- Your thesis must be related to your body paragraphs. Don’t be afraid to change your thesis while writing your paper. Changing parts and reviewing is alright
Research Paper Outline
A paper outline is an essay writing tool to help you organize your ideas. It serves as a means of organizing sources and arguments into body paragraphs. Arguments are placed in a logical order that best supports the author’s thesis.
Use your outline for reference when writing your paper. Revise and alter it if necessary.
- I. Introduction - (Set the mood, and lead into your thesis on Edgar Allen Poe)
- II. Body - Life, Career, and Legacy
- A. Early Life
- 1. Becoming An Orphan
- a. Mother and Father
- b. The Allan Family
- 2. School Years
- a. In England
- b. In America
- B. Poe’s Careers
- 1. Military Career
- a. Serving and Writing
- i. Edgar A. Perry
- ii. Tamerlane and Other Poems
- b. Discharge and Second Book
- 2. Publishing Career
- a. The Panic of 1837
- i. Difficult Start
- ii. Turning to Prose
- b. Widely Reviewed
- i. Narrative of Arthur Gordon Pym of Nantucket
- ii. Assistant Editor
- iii. Whig Party
- c. Late Life
- i. Signs of Consumption
- ii. Moving to a Cottage
- iii. Death
- C. Legacy
- 1. Analysis
- a. Literary Style
- b. Themes
- 2. Influence
- a. On Literature and Art
- b. On Popular Culture
- III. Conclusion
- A. Analytical Summary
- 1. Early Life
- 2. Works
- 3. Later Years
- B. Thesis Rewritten
- C. Final Concluding Statement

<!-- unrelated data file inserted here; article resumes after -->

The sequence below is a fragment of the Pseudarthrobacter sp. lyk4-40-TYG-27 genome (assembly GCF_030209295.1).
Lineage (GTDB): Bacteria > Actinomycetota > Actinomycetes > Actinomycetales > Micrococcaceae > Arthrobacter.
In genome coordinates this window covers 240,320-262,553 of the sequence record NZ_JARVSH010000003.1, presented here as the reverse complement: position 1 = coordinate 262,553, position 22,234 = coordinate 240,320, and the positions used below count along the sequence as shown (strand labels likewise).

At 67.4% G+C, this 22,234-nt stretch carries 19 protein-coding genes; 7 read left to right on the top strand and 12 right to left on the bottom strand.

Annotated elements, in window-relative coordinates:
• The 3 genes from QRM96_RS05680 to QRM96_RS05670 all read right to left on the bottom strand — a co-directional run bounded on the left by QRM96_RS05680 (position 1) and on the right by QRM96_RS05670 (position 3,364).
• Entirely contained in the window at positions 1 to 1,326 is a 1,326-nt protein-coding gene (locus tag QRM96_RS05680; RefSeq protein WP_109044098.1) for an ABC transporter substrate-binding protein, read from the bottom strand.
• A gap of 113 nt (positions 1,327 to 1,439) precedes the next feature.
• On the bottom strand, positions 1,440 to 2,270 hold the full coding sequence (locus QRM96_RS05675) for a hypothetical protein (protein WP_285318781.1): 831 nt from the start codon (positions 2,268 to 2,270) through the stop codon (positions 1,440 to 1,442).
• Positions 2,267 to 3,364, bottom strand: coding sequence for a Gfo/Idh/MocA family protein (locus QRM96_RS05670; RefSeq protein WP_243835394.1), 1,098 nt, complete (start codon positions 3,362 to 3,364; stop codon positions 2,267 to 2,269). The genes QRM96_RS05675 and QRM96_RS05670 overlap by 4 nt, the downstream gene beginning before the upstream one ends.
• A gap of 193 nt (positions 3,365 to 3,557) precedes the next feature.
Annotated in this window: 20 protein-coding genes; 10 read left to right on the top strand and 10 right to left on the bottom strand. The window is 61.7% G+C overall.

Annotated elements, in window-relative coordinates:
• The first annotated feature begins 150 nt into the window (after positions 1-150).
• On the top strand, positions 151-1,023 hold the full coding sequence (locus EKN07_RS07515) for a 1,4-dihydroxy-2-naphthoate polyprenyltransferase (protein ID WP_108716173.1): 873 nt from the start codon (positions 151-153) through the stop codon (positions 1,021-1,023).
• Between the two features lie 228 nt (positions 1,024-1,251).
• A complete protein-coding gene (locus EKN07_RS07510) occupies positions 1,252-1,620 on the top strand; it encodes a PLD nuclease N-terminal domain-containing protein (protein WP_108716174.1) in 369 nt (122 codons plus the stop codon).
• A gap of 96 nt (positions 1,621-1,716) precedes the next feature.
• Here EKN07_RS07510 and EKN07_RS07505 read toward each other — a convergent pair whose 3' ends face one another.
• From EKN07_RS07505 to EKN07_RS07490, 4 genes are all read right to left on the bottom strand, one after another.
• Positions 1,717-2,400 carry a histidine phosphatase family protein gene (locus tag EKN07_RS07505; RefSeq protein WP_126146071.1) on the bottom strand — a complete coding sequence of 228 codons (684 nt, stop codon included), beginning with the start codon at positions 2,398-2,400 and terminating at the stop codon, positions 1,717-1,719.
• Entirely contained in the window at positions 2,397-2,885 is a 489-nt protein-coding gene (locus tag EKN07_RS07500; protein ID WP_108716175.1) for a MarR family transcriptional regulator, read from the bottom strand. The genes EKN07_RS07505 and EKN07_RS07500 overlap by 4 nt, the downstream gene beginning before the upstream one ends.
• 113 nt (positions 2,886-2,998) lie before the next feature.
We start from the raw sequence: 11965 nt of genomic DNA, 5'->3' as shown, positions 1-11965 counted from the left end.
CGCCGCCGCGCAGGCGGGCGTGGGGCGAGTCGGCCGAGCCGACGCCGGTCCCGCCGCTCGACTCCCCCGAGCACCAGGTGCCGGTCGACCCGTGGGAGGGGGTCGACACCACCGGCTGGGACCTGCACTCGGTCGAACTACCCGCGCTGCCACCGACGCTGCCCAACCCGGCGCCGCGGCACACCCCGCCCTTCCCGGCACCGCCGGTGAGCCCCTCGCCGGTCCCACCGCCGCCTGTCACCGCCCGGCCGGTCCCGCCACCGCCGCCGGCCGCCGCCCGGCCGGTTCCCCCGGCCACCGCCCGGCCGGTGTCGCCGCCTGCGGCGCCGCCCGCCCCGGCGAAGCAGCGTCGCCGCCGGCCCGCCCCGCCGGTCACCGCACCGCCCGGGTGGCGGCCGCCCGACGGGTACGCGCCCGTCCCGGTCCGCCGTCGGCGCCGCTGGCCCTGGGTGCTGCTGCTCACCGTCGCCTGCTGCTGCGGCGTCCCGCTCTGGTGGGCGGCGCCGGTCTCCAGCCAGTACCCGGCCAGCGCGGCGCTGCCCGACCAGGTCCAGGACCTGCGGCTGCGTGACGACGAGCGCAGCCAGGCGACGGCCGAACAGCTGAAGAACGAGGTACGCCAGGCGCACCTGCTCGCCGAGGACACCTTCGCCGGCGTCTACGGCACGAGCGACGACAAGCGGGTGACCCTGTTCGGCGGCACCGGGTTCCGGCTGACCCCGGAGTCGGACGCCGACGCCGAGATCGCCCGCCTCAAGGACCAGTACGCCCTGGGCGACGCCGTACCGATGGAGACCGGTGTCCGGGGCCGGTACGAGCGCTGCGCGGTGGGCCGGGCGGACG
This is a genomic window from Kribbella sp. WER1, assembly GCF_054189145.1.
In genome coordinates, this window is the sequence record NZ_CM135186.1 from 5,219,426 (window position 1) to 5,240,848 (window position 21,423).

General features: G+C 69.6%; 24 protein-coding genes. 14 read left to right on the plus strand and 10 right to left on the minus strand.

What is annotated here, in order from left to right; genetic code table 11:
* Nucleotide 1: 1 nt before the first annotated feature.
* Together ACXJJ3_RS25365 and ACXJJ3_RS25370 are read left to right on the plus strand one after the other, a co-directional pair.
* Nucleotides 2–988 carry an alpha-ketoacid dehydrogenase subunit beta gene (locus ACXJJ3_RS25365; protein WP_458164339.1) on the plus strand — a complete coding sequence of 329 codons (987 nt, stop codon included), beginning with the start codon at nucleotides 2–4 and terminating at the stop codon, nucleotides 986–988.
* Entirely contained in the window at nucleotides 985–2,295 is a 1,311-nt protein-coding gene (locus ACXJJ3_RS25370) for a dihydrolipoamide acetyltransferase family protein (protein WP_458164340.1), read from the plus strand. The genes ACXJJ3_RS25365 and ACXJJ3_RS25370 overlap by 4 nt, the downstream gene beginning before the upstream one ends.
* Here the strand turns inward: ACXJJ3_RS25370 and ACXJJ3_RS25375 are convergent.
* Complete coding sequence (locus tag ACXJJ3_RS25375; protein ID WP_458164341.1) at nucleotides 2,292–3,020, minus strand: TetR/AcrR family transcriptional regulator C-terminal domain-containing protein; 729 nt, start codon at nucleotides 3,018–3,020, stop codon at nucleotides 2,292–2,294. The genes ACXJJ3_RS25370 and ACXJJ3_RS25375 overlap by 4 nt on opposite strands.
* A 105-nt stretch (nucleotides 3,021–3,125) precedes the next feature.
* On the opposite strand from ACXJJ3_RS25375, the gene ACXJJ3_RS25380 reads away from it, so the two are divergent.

Writing & Editing Tips
After you have established essay outline, you may begin writing the rough draft. Try to make it as broad as possible, including lots of information, detail and description. Later revision stages will have you to narrow down your writing to the most important info. DO NOT worry about your sentence flow or grammar. You will take care of that when polishing the draft. Your aim at the moment is to create a rough draft filled with lots of information.
Edit The Rough Draft
Read through the draft a couple times and take out information you find irrelevant to your thesis. If it doesn’t support your thesis - it doesn’t need to be in the essay.
No one wants to see grammar errors in a research paper. Proofread the work to identify problematic areas. Additionally, there are third-party services you may use to help fix up your grammar.
Adjust Sentence Flow
The essay must flow nicely, and be easy to read. Presenting fact after fact without clear transitions may confuse the reader. It is hard to see subtle nuances while being bombarded with info.